Terra Fugit provided an opportunity for the artists to fully design a section of a new regional park in a fast growing, completely new community in South Florida. The design explores the nature of the land, time, and human occupation and development. The park offers a place for the community to both relax and reflect on the evolving landscape.
The 200 acre regional park site is located at the western edge of Broward County, near the Everglades. In the late 90’s this area was still open wetlands. Since then, there has been rapid residential development in the areas surrounding the site. With so much human development, the site now bears little resemblance to what it once was.
The waterway, excavated to obtain fill material for raising the grade of the surrounding site, has become the central focus of the park. Terra Fugit, is built around a circular bay on this waterway.
Land and water are the elemental components of this park. The movement of the continents, glaciers and sedimentation created the great limestone shelf of this land mass. Fresh water permeates the limestone just below the surface and moves imperceptibly toward the broad, invisible river of the Everglades. The six inch layer of topsoil, the “muck”, supports all of the indigenous life. The landscape and underliying geological structure evolved through hundreds of millennia, but was completely transformed by humans in just a few months. This power is worthy of both celebration and great caution. Our project is both participation and critique.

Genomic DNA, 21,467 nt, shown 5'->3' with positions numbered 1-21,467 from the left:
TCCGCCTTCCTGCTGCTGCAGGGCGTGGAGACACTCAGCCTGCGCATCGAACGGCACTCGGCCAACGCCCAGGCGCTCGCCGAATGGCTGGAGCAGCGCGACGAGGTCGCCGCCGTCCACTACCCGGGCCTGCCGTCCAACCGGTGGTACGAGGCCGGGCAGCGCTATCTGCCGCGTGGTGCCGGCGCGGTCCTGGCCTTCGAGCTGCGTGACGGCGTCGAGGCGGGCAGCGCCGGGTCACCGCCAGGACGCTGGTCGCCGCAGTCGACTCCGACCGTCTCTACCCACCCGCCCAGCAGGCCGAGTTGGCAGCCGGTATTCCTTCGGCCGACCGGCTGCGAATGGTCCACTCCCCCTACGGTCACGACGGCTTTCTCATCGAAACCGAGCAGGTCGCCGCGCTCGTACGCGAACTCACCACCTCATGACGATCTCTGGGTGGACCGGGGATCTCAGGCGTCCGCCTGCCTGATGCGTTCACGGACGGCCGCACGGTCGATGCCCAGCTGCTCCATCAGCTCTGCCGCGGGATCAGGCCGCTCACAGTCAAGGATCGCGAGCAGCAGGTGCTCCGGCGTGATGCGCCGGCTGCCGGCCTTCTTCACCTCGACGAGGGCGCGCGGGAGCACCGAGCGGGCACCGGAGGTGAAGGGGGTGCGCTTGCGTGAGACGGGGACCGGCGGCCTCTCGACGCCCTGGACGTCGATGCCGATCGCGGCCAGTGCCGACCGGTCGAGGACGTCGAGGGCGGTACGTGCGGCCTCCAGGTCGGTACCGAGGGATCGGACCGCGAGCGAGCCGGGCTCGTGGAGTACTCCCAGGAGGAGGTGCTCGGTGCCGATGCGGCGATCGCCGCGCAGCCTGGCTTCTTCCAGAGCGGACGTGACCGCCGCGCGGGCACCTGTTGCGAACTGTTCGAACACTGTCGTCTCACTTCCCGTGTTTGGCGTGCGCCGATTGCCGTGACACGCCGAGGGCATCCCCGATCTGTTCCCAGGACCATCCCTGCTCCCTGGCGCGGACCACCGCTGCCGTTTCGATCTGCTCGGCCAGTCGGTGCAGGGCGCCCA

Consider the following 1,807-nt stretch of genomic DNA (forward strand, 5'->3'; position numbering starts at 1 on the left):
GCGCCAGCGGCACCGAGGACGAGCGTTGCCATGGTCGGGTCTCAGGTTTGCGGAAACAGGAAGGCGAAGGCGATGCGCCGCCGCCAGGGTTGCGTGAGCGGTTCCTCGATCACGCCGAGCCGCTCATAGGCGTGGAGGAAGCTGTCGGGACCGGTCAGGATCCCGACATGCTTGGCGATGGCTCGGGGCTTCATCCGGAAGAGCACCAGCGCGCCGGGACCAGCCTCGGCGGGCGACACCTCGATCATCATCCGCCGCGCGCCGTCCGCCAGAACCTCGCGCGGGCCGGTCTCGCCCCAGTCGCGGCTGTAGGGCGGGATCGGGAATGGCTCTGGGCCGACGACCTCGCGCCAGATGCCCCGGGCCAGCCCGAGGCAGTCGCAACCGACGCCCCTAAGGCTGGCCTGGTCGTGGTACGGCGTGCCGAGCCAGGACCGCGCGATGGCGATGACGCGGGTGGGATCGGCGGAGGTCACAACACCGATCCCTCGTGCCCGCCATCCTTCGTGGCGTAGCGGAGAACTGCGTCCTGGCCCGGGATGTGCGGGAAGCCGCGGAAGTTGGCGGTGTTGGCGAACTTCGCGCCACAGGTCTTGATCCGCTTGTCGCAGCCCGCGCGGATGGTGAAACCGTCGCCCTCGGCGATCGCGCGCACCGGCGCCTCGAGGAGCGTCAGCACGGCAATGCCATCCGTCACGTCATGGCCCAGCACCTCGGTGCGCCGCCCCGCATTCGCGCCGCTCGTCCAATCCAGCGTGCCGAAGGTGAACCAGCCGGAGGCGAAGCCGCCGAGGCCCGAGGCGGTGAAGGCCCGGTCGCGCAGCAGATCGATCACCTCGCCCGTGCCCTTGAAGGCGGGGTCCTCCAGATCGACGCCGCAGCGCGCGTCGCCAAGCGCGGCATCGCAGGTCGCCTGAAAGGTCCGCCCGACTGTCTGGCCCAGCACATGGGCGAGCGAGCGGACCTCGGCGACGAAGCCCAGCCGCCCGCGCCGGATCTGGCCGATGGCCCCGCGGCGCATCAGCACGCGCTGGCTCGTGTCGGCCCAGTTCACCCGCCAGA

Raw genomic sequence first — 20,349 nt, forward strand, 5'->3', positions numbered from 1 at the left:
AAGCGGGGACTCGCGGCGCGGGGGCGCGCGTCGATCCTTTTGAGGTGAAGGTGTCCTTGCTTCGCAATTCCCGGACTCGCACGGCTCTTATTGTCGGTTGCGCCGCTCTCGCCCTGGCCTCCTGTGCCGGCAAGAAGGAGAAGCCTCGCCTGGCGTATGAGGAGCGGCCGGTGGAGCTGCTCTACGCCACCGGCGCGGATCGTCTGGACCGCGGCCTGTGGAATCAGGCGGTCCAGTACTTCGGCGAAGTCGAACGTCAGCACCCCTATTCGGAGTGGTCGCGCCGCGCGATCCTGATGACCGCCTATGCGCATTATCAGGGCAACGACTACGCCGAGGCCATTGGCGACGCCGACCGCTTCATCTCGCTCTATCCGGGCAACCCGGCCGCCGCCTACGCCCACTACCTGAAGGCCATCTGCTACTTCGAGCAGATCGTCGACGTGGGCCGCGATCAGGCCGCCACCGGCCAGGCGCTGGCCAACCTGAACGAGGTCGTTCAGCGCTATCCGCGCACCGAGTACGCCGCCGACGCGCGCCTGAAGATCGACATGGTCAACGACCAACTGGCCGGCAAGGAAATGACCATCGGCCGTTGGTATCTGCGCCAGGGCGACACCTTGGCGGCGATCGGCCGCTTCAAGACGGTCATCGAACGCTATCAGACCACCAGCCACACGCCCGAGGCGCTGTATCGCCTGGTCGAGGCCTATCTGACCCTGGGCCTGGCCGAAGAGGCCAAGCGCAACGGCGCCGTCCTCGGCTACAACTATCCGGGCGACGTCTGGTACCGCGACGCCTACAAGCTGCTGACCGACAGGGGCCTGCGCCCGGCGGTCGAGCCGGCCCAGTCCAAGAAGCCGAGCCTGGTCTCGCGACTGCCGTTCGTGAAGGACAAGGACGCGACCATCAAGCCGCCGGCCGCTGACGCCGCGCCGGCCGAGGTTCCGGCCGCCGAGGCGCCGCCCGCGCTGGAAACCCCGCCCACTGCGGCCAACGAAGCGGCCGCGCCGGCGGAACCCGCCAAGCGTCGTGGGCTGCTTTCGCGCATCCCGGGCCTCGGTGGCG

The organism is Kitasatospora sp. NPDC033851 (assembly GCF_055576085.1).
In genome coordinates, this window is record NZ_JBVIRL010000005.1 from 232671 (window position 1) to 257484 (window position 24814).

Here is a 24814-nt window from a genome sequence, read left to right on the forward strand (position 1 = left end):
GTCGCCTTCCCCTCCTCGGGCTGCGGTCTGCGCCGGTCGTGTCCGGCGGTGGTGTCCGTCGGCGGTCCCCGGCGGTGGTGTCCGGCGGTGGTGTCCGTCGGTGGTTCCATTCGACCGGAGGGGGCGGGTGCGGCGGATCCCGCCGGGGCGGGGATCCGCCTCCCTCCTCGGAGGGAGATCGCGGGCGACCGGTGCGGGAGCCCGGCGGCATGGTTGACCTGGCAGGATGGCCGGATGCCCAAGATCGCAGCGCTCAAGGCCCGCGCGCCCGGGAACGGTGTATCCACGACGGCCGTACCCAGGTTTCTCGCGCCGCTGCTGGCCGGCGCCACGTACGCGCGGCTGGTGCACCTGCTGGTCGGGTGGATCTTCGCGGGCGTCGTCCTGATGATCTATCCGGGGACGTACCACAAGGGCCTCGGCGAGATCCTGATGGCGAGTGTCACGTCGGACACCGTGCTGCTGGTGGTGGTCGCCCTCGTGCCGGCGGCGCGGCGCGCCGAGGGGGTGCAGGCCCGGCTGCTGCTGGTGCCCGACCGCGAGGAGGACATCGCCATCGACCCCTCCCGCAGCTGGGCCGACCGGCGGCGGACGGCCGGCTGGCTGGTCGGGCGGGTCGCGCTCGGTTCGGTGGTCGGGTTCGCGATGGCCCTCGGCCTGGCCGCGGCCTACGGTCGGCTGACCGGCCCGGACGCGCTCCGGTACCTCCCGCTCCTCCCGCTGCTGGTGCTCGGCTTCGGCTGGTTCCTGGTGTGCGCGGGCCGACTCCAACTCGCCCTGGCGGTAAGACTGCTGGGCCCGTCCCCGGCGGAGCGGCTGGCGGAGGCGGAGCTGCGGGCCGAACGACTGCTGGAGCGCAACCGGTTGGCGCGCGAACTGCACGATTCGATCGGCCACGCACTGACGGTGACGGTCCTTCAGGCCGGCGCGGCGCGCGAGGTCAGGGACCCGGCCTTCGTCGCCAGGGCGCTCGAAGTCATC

The construction of the Park itself is also a complete transformation. Once marshland, the grading, water bodies, vegetation, and even wildlife habitats of the site have been completely re-built and formed by the hands and machines of humans.
The Earth Bowl
The Earth Bowl uses large coral rocks from the excavation of the site that could not be used as fill. Sitting inside of the Earth Bowl offers a commanding view of the park while the curvature of the Bowl gives the sensation of being enveloped by the landscape. It is an amphitheater of memory for viewing the sky, land, and water.
The Preserve maintains a small, undisturbed area of the marshland that used to cover the whole site. It offers a place for slower paced change, memory and contemplation. Interpretive signage along the perimeter rail describes the process that transformed the site and the indigenous vegetation that was preserved here.
The Memory Path
The Memory Path wraps around the park, connecting the Preserve and Earth Bowl. The cement is imprinted with artist created fossils and text about different cycles of time from the human and the natural world to help visitors relate to the surrounding life.
The Landing & Burper
The Landing floats on the surface of the water, perforated metal flooring and the reflective ceiling emphasize the feeling of floating. The experience gives visitors a sense of physically connecting to the water.
Visitors activate the water event, the Burper, with a hand pump mounted on the Landing. The pump creates a five gallon bubble that breaks the surface of the water and sends rings from the center of the circular bay. The ripples mark a fleeting moment of time.
Fossils & Seats
Terra Fugit explores geological time with fossil-rich boulders a recycled waste product from the site’s excavations. The boulders have been carved into seats, exposing the rich detail of the fossils. The seats follow the Memory Path and are shaded by flowering trees.
- Artists: Mags Harries & Lajos Héder
- Location: Broward County, FL (2006)
- Client: Broward Cultural Affairs, City of Miramar
- Size: Four acre installation in 200 acre park
- Materials: Earthworks, preserved plantings, coral-fossil seats, patterned concrete, interpretive plaques, aluminum observation deck and pump to create ripples in the water
- Budget: $8,000,000 park/ $215,000 art components
- Allied Artist: Cherie Saleeby